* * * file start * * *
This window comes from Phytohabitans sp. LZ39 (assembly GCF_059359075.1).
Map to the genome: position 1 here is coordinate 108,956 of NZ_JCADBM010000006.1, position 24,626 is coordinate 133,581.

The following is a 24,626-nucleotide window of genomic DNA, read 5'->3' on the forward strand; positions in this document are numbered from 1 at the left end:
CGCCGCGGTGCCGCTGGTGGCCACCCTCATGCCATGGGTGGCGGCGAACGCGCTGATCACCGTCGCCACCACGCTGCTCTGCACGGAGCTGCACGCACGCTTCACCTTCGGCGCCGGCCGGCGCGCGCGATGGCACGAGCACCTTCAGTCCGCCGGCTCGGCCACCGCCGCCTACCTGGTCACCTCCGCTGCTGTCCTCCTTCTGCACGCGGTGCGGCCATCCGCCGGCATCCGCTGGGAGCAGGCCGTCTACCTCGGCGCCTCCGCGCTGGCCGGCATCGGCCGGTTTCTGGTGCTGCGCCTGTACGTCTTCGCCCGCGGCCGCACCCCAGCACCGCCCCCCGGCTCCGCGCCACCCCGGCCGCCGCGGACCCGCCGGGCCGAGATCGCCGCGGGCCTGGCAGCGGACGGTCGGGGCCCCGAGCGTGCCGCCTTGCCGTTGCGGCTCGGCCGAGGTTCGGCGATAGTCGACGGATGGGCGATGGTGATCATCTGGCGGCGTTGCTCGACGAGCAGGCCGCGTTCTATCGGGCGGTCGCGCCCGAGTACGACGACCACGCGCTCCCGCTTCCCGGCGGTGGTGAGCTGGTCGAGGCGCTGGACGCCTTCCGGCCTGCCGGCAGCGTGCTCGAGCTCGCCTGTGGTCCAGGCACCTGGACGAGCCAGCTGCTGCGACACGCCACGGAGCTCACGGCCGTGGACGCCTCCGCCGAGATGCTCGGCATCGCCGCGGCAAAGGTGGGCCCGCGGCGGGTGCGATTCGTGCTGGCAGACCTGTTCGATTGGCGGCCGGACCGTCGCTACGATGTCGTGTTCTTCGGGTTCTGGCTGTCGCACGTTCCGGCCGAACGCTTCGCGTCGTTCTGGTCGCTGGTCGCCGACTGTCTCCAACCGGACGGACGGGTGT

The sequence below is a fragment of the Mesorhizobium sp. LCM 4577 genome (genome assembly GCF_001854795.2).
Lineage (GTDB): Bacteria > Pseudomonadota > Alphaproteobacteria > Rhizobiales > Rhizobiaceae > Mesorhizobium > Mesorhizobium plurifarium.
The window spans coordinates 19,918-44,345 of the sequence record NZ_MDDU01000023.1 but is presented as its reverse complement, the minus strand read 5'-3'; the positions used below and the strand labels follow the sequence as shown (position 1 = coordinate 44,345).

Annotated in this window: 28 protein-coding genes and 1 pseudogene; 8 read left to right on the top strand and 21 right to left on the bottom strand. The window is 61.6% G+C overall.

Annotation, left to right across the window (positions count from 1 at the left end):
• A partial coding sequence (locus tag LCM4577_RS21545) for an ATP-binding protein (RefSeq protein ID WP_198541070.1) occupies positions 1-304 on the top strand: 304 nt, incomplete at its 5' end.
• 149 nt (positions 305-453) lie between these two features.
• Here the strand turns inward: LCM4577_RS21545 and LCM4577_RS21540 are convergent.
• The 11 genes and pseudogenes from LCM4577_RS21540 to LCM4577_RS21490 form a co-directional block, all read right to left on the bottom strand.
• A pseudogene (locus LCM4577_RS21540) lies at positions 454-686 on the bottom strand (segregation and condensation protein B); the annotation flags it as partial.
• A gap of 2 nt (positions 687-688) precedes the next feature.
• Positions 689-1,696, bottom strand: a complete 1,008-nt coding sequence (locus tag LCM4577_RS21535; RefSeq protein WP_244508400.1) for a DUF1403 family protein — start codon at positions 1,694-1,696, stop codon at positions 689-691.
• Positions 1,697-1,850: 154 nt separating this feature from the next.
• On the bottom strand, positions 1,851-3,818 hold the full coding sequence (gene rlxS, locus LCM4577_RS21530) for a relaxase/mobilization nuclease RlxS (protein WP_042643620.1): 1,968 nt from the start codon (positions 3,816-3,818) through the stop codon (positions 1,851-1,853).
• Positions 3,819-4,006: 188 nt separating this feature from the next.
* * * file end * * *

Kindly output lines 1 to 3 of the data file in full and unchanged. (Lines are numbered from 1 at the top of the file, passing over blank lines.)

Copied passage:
This window comes from Phytohabitans sp. LZ39 (assembly GCF_059359075.1).
Map to the genome: position 1 here is coordinate 108,956 of NZ_JCADBM010000006.1, position 24,626 is coordinate 133,581.

The following is a 24,626-nucleotide window of genomic DNA, read 5'->3' on the forward strand; positions in this document are numbered from 1 at the left end: